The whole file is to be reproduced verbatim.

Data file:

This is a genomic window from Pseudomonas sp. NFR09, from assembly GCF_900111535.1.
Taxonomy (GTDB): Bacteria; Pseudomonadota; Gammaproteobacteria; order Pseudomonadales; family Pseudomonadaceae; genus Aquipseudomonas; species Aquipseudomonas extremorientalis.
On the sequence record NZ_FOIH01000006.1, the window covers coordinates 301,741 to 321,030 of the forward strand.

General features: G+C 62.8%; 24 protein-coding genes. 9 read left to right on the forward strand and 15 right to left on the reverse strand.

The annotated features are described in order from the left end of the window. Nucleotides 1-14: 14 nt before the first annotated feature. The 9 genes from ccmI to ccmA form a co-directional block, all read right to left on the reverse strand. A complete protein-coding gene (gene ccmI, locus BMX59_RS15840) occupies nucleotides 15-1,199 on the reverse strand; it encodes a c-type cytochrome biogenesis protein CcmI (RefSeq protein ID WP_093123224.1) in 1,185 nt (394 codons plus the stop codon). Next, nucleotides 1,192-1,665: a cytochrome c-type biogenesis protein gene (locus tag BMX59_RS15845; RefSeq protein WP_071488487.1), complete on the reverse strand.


This is a genomic window from Pseudomonas sp. NFR09, from assembly GCF_900111535.1.
Taxonomy (GTDB): Bacteria; Pseudomonadota; Gammaproteobacteria; order Pseudomonadales; family Pseudomonadaceae; genus Aquipseudomonas; species Aquipseudomonas extremorientalis.
On the sequence record NZ_FOIH01000006.1, the window covers coordinates 301,741 to 321,030 of the forward strand.

General features: G+C 62.8%; 24 protein-coding genes. 9 read left to right on the forward strand and 15 right to left on the reverse strand.

The annotated features are described in order from the left end of the window. Nucleotides 1-14: 14 nt before the first annotated feature. The 9 genes from ccmI to ccmA form a co-directional block, all read right to left on the reverse strand. A complete protein-coding gene (gene ccmI, locus BMX59_RS15840) occupies nucleotides 15-1,199 on the reverse strand; it encodes a c-type cytochrome biogenesis protein CcmI (RefSeq protein ID WP_093123224.1) in 1,185 nt (394 codons plus the stop codon). Next, nucleotides 1,192-1,665: a cytochrome c-type biogenesis protein gene (locus tag BMX59_RS15845; RefSeq protein WP_071488487.1), complete on the reverse strand.